[16] O.S. Omotoyinbo, Determination of the Level of Contamination of Underground Water (hand- dug well) by Organic Waste: A case Study of Ado-Ekiti, Nigeria. Ethiopia Journ of Education and Sc, 2007, vol3 no1, P43-50

[17] A.T. Odeyemi, O.J. Akinjogunla, and M.A. Ojo, Bacteriological, Physicochemical and Mineral Studies of Water Samples from Artesian bore-hole, Spring and Hand dug Well located at Oke-Osun, Ikere-Ekiti, Nigeria. Scholars Research Library Archives of Applied Science Research, 2011, 3 (3):94-108

[18] O. S. Ayodele, and A. O. Aturamu, Potability status of hand dug wells in Ekiti State, South western Nigeria. International Journal of Science and Technology. 2011, Vol.1, No.2, pp.102-109.

[19] A. O. Aturamu, Physical, Chemical and Bacterial Analyses of Groundwater in Ikere Township, South western Nigeria. International Journal of Science and Technology. 2012, Vol.2, No.5, pp.301-308.

[20] O. Ajayi, and O. O. Abegunrin, Causes of borehole failures in the crystalline rock of southwestern Nigeria. In proceedings of first Biennial National Hydrology Symposium, 1990, pp. 466-490. National Water Resources Publication, Maiduguri,

[21] AOAC,.Association of Official Analytical Chemists, Wash. DC. , 1990, 15th edn,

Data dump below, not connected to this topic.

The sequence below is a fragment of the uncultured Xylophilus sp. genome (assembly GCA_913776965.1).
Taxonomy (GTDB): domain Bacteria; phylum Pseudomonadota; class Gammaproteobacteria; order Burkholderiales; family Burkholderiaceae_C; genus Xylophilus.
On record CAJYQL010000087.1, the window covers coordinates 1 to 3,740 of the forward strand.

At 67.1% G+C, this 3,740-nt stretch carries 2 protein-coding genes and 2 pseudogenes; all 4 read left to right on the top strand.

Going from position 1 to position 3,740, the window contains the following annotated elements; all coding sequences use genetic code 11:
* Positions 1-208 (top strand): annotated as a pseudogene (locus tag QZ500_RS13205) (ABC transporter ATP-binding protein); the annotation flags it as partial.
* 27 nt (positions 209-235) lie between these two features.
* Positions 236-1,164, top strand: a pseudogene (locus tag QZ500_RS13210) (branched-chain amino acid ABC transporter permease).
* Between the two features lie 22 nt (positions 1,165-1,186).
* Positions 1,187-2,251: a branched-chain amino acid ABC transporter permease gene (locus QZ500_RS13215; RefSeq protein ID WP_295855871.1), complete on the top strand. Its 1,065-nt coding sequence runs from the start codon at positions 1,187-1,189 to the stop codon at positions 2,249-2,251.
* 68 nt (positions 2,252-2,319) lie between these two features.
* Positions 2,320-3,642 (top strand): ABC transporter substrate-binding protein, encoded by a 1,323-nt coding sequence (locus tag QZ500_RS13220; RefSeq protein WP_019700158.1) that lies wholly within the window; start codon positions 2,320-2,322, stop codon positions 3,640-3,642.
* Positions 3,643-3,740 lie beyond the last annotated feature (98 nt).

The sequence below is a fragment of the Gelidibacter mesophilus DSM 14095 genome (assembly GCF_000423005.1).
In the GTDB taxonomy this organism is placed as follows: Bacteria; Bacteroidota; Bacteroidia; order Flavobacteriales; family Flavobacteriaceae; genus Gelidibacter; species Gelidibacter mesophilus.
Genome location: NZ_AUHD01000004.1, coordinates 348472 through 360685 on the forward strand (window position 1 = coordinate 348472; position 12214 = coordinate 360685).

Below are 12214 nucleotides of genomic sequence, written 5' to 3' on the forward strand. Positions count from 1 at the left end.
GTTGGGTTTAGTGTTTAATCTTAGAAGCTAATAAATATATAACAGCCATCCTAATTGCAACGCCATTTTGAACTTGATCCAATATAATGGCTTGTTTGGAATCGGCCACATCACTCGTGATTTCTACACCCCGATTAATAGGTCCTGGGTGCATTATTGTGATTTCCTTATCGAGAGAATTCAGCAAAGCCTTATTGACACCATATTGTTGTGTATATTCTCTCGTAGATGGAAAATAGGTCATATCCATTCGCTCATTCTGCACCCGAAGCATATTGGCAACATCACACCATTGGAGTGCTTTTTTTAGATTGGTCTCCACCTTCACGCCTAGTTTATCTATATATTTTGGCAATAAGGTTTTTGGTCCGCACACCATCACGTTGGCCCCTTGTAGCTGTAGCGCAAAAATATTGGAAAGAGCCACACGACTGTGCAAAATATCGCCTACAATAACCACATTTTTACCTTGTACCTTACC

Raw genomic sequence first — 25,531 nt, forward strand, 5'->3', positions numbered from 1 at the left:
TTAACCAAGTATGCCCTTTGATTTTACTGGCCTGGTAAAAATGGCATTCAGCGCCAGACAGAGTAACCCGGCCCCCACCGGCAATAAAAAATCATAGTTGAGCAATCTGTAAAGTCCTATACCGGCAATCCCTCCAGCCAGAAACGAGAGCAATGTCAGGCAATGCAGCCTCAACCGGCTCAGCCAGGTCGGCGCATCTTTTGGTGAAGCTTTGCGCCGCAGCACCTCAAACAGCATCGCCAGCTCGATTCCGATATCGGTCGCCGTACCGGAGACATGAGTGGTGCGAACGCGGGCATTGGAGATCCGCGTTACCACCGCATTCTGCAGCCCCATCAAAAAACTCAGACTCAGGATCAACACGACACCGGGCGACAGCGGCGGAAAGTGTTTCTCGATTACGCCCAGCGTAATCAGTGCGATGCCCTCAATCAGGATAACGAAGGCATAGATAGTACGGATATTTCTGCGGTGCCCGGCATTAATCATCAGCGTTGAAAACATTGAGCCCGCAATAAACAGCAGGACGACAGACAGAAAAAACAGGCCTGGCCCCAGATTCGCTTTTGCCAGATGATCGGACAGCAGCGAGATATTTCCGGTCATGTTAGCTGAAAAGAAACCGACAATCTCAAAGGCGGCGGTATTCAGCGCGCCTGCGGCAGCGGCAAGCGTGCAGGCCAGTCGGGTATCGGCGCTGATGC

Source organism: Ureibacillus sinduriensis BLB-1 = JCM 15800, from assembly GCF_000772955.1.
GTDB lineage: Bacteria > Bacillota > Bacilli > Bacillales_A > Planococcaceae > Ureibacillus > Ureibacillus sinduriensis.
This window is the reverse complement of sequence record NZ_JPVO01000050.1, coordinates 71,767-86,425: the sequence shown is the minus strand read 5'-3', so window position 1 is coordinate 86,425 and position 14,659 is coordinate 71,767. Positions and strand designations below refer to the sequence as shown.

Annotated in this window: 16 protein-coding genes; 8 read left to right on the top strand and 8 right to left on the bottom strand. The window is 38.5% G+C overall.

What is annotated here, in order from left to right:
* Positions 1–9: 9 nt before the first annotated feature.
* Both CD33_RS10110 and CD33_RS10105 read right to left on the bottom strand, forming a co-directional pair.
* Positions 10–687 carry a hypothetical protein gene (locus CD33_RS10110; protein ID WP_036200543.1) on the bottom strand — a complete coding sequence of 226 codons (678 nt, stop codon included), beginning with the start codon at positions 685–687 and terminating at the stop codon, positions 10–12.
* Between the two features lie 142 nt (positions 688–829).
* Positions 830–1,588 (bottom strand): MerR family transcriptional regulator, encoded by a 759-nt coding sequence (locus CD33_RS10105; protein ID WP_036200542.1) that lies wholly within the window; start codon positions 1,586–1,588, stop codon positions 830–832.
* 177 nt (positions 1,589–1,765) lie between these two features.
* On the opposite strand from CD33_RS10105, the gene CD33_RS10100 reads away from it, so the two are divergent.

[22] R.A. Freeze, and J.A. Cherry, 1979, Groundwater. Prentice-Hall, Englewood Cliffs, NJ USA.

[23] World Health Organization (WHO), 2004, Guidelines for drinking water quality, vol 1, 3rd edn. Recommendations WHO, Geneva.

[24] USEPA (United States Environmental Protection Agency), 1986, Quality criteria for water. Office of water Regulation and standards, Washington DC, usepa-40015-86-256 pp. Secondary Drinking Water Regulation; Synthetic Organic Chemicals and Inorganic Chemicals. Federal Register.Vol. 55. No. 143. 30370.

[25] Federal Environmental Protection Agency (FEPA), 1991, Water Quality, Federal Water Standards, Guideline and Standard for Environmental Pollution Control in Nigeria, National Environmental Standards- Part 2 and 3, Government Press, Lagos p. 238.

[26] G.O. Adeyemi, A.O. Adesile, and O.M. Obayomi, Chemical characteristics of some well waters in Ikire, Southwestern Nigeria. Water Resources Journal of the Nigerian Association of Hydrogeologists (NAH), 2003, Vol. 14, pp. 12-18.

[27] R.L. Mahler, A. Colter, and R. Hirnyck, Nitrate and groundwater, Quality Water for Idaho. University of Idaho, College of Agricultural and Life Sciences, 2007, CIS 872, p1-4.

[28] B.C. Kross, G.R. Hallberg, R. Bruner, K. Cherryholmes, and K. J. Johnson, The Nitrate Contamination of Private Well Water in Iowa, American Journal of Public Health, 1993, v. 83, p. 270-272.